I've spent a lot of time working on what is now called International Financial Reporting Standard 8. This is the new standard on 'segment reporting' - which is the way in which a multi-national corporation reports the various elements within it that make up the whole.
IFRS 8 is, in reality, the US standard SFAS 131. In practice you could not spot the differences if you tried. Which does, in effect mean that it allows the management of an entity to report segmentally on whatever basis it uses internally, using whatever accounting policies it uses internally, and without need for the resulting figures to relate to the annual audited accounts.
I don't like that, I admit. To put it another way: I think that means that IFRS 8 entirely misses the criteria for being a standard for two reasons:
- It reports management data, but these are financial accounting statements. They're not the same thing;
- There is no standard: management can do what it likes. The whole purpose of a standard is to prevent that and ensure that reliable, consistent and comparable data is available to assist third party decision makes appraise the activities of an entity.
I've argued for something quite different on behalf of Publish What You Pay, The Tax Justice Network and many others. This argument says that we need mandatory country-by-country disclosure of what is happening inside multinational companies. The logic is simple. Geography is fixed. Risk arises locally. Stakeholders are local. Taxes, markets and regulation is local. So are customers. So local is a basis for decision making (and don't believe a word of it when anyone says otherwise - they've just forgotten the customer is king - which is always a bad sign).
More than that, mandatory disclosure of data under global headings gives comparable long term data that means the development of a company can be plotted in relation to its markets. Which seems pretty fundamental to monitoring likely investment return.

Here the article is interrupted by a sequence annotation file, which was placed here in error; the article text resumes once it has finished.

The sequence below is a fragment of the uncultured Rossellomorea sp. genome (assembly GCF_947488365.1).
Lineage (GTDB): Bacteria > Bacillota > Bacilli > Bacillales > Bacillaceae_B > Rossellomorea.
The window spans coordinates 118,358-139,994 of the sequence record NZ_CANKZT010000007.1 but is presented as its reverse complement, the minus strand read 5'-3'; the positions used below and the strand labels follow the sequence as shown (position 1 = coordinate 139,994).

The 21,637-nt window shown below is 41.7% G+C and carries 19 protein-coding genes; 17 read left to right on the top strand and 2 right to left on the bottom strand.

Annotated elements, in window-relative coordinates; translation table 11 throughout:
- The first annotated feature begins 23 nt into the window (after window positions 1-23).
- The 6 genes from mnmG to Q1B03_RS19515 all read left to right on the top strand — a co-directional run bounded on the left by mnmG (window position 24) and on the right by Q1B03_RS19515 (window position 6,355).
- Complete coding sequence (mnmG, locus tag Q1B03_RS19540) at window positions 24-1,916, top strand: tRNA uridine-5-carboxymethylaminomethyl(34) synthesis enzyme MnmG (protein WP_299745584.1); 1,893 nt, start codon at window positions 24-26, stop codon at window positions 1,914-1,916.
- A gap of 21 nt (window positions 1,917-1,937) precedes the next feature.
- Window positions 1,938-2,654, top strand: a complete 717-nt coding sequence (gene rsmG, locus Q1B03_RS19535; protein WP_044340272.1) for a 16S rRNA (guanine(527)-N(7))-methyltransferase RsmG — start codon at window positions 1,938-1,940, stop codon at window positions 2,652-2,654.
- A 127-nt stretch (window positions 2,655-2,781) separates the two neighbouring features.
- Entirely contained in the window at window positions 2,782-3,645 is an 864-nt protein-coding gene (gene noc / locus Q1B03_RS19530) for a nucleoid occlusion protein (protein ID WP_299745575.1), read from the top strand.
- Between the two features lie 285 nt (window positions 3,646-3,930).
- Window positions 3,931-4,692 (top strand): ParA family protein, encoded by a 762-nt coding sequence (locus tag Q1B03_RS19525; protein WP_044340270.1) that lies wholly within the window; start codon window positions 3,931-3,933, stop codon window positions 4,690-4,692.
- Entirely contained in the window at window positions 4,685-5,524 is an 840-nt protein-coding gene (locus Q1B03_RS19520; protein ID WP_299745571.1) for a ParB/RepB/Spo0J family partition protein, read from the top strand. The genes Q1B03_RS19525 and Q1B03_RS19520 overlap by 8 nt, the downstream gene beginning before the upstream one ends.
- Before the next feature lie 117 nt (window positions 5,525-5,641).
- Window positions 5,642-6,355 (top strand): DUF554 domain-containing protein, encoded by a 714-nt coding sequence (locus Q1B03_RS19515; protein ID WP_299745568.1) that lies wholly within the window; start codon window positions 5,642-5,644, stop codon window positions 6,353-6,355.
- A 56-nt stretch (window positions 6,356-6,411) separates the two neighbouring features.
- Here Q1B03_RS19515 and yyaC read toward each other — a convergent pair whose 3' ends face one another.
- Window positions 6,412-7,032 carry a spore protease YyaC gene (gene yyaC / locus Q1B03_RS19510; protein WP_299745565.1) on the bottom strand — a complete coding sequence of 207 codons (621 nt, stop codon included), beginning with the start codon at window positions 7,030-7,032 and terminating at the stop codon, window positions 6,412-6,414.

Finally, and not escaping my attention is the fact that complex groups structures in tax havens and other locations almost always means poor governance, which is precisely why we want to know about them.
The IASB decided otherwise last July. The coalitions I have worked for persuaded them that this should not be the end of the story though. And now others are beginning to agree. Accountancy Age has revisited this issue three times of late. Now the Sunday Times has joined in. They have noted that the Investment Management Association, National Association of Pension Funds and the Association of British Insurers all agree that:
"The thinking behind IFRS 8 is a harmful precedent for any standard. IFRS 8 assumes a US view of corporate governance: that directors 'oversee' management performance on behalf of shareholders.
"What is lacking is a fully objective economic purpose . . . we see standards being potentially lowered, to the detriment of shareholders."
As the Sunday Times notes:
The NAPF, the IMA and the ABI have complained that the provisions of IFRS 8 could make it harder for investors to understand what is happening inside companies.
That might be a classic understatement. In fact, I note at least one of them has called the new standard 'idiotic'.
Watch this space to see how things develop.